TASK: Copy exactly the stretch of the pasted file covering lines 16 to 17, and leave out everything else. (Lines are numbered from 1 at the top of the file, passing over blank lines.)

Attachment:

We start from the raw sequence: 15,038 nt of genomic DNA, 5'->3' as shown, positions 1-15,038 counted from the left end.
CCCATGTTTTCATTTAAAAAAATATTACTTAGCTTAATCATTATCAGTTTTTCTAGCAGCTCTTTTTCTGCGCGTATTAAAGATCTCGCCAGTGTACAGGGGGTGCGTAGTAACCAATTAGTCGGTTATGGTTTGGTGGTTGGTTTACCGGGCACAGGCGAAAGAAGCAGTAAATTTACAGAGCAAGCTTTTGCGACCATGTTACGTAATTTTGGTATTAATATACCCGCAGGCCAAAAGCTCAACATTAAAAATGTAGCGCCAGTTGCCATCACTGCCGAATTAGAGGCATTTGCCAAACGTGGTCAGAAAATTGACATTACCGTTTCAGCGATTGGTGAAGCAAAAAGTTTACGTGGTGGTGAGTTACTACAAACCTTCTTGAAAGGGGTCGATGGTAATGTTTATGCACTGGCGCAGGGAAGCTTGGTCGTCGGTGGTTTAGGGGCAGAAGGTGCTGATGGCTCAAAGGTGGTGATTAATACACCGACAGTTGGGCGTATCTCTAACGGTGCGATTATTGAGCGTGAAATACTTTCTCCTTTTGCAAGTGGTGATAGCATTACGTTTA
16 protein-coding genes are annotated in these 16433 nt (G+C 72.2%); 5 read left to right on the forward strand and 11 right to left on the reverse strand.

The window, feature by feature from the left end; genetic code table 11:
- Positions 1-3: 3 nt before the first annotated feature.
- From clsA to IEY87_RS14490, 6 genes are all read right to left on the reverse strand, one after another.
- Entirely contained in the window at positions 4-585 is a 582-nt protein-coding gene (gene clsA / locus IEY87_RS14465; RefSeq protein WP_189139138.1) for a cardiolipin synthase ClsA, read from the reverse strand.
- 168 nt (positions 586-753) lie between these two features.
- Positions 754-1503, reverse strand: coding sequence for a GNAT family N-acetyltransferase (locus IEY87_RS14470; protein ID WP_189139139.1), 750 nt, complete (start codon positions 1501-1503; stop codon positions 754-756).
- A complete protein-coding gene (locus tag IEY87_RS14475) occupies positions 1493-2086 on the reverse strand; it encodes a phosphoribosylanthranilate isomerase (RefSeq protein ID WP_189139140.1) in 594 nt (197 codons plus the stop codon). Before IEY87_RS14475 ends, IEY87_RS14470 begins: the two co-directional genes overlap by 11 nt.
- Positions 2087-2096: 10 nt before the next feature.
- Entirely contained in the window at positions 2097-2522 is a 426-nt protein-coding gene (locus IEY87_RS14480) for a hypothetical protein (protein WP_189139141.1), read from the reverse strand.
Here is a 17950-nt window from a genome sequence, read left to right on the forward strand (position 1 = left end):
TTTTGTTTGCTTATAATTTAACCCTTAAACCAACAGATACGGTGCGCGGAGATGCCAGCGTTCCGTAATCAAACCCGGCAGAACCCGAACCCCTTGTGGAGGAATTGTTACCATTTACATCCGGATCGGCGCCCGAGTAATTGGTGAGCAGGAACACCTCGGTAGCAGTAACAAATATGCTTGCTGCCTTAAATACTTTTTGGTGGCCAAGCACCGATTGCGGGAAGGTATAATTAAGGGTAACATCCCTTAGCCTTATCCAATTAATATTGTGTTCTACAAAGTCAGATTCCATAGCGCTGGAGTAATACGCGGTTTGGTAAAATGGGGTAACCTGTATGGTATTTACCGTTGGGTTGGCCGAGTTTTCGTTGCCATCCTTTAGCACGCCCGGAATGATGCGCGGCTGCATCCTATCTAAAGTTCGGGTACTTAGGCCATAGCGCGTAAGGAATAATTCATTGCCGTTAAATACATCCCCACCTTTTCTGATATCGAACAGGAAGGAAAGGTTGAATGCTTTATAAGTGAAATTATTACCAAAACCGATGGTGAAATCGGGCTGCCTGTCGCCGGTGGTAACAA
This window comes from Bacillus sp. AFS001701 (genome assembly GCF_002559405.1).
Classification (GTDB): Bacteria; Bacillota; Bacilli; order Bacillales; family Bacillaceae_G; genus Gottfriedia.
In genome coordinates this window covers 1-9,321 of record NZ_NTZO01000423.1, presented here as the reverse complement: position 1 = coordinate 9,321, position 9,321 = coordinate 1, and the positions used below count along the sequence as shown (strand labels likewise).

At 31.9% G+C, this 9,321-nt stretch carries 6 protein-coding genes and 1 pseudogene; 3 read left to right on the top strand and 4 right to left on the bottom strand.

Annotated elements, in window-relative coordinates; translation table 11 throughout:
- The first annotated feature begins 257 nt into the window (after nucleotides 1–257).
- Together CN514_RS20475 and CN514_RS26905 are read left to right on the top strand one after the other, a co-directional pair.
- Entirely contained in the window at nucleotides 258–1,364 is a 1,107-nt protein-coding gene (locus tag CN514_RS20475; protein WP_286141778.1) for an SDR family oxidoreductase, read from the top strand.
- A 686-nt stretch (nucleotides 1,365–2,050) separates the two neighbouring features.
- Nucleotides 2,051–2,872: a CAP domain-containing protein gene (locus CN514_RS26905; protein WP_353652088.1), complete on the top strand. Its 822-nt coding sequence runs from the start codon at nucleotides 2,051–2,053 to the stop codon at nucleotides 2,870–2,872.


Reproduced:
Classification (GTDB): Bacteria; Bacillota; Bacilli; order Bacillales; family Bacillaceae_G; genus Gottfriedia.
In genome coordinates this window covers 1-9,321 of record NZ_NTZO01000423.1, presented here as the reverse complement: position 1 = coordinate 9,321, position 9,321 = coordinate 1, and the positions used below count along the sequence as shown (strand labels likewise).